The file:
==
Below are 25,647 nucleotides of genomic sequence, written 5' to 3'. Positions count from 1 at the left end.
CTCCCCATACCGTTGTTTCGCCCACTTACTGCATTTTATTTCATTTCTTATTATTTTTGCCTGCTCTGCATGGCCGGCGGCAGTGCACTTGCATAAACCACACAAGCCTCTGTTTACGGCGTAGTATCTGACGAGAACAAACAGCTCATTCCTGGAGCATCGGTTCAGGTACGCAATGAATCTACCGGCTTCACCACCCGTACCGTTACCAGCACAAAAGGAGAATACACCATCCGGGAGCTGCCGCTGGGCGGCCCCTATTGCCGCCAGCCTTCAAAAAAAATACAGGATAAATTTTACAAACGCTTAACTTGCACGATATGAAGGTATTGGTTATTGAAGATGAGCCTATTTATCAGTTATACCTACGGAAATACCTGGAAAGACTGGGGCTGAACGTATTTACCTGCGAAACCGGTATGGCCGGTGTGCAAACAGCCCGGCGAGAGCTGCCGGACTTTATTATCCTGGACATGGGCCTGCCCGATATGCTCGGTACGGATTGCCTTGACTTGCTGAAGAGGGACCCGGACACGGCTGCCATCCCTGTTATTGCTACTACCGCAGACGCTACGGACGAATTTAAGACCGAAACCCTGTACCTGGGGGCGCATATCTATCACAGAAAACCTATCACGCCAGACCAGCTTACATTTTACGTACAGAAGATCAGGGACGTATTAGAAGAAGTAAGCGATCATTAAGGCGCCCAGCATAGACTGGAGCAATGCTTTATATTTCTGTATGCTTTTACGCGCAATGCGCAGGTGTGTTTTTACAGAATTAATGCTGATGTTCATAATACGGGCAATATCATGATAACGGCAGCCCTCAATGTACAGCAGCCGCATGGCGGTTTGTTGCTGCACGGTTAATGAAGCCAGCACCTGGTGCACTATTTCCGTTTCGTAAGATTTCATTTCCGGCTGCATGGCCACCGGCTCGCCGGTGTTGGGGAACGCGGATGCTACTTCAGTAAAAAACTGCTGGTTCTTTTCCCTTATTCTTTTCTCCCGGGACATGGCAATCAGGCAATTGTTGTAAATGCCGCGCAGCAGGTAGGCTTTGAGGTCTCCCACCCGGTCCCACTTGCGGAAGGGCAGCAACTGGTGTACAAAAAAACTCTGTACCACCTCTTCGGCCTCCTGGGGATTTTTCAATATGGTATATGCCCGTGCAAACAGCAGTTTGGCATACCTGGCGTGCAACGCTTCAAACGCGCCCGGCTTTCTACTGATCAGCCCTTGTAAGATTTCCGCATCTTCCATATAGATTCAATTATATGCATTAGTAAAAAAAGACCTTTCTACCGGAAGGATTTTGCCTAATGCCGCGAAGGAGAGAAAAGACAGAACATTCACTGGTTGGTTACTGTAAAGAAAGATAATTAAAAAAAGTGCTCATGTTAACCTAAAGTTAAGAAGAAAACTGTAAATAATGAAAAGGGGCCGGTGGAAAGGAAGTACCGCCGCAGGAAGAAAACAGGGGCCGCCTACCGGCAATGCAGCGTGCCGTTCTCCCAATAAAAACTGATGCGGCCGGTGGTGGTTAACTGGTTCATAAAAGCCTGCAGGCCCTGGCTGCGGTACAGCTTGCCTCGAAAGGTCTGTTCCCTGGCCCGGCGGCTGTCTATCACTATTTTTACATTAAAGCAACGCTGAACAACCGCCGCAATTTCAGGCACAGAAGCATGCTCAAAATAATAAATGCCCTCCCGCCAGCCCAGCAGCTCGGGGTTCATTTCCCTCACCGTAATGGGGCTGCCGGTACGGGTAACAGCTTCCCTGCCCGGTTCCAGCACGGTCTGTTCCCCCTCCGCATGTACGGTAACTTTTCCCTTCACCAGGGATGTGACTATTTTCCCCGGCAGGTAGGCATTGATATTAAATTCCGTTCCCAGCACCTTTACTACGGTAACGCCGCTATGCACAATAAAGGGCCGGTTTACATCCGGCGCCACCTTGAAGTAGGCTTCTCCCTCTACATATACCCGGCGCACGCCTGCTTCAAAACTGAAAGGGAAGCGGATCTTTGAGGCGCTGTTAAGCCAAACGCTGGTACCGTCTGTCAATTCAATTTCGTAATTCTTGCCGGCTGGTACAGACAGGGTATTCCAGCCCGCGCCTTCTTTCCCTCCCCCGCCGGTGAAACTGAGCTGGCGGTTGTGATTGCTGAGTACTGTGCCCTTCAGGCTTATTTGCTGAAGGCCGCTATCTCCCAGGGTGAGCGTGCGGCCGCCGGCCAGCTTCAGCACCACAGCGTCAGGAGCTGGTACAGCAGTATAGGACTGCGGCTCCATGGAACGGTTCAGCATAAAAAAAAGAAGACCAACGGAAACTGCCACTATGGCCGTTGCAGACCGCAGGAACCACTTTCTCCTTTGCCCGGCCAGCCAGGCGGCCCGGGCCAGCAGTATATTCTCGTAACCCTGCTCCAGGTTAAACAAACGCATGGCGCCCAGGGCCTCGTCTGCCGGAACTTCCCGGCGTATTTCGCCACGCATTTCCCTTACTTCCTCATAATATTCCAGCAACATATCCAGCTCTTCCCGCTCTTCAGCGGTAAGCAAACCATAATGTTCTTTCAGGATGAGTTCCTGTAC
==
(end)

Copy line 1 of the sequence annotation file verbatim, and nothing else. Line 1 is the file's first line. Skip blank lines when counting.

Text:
Below are 25,647 nucleotides of genomic sequence, written 5' to 3'. Positions count from 1 at the left end.